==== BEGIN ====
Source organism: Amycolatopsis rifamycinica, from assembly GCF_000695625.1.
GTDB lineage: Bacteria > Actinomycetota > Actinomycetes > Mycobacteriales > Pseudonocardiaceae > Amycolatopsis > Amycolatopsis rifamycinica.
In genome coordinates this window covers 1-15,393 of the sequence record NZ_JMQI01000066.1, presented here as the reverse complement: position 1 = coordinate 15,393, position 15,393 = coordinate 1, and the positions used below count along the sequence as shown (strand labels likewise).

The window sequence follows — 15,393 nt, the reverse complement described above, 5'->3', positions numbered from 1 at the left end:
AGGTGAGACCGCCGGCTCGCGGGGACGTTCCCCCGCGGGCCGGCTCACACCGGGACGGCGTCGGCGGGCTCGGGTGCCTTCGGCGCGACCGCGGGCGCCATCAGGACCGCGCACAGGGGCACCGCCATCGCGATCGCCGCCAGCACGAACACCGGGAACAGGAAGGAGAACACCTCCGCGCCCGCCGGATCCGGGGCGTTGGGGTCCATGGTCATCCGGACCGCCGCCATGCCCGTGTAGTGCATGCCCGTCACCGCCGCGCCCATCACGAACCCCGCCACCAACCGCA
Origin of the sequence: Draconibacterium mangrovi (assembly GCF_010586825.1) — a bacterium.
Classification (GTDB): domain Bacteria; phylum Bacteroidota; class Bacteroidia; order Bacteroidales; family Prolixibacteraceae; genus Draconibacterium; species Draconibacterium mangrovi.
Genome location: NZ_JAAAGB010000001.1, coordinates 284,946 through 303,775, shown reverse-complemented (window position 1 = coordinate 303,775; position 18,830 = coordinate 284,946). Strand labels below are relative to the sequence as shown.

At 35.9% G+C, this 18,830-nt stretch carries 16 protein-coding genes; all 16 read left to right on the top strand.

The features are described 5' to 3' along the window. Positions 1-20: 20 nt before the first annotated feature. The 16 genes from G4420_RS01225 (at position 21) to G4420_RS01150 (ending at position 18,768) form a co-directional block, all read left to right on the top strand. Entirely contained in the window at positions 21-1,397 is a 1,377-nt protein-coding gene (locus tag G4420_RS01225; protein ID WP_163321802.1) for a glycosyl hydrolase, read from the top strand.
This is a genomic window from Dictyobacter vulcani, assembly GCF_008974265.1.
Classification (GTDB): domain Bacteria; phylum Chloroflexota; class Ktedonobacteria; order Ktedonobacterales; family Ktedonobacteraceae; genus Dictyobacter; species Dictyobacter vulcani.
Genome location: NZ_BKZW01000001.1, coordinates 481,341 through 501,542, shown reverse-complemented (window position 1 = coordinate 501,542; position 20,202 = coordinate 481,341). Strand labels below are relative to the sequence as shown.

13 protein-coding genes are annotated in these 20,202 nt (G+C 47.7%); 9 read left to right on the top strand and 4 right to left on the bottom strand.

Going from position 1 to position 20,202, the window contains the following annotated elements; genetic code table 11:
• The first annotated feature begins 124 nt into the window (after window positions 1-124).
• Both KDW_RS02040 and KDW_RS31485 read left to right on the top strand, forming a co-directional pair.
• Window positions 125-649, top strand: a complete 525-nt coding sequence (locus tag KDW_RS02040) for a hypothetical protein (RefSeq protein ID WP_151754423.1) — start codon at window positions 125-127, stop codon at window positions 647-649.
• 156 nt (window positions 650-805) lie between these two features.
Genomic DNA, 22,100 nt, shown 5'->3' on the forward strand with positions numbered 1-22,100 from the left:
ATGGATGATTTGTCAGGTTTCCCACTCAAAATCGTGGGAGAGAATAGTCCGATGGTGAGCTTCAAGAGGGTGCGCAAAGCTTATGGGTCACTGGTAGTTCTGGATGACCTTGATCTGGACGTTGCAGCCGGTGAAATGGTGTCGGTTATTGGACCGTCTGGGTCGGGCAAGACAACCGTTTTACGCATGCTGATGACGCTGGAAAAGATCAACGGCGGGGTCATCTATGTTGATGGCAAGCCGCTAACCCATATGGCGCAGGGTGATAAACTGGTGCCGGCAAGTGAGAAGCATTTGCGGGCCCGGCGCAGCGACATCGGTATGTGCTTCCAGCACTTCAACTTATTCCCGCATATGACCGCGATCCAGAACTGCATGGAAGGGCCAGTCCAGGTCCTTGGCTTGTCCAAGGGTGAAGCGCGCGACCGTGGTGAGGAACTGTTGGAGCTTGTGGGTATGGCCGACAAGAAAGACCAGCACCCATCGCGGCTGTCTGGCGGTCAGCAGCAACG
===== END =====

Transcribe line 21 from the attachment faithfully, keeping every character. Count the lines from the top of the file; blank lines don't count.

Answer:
ATGGATGATTTGTCAGGTTTCCCACTCAAAATCGTGGGAGAGAATAGTCCGATGGTGAGCTTCAAGAGGGTGCGCAAAGCTTATGGGTCACTGGTAGTTCTGGATGACCTTGATCTGGACGTTGCAGCCGGTGAAATGGTGTCGGTTATTGGACCGTCTGGGTCGGGCAAGACAACCGTTTTACGCATGCTGATGACGCTGGAAAAGATCAACGGCGGGGTCATCTATGTTGATGGCAAGCCGCTAACCCATATGGCGCAGGGTGATAAACTGGTGCCGGCAAGTGAGAAGCATTTGCGGGCCCGGCGCAGCGACATCGGTATGTGCTTCCAGCACTTCAACTTATTCCCGCATATGACCGCGATCCAGAACTGCATGGAAGGGCCAGTCCAGGTCCTTGGCTTGTCCAAGGGTGAAGCGCGCGACCGTGGTGAGGAACTGTTGGAGCTTGTGGGTATGGCCGACAAGAAAGACCAGCACCCATCGCGGCTGTCTGGCGGTCAGCAGCAACG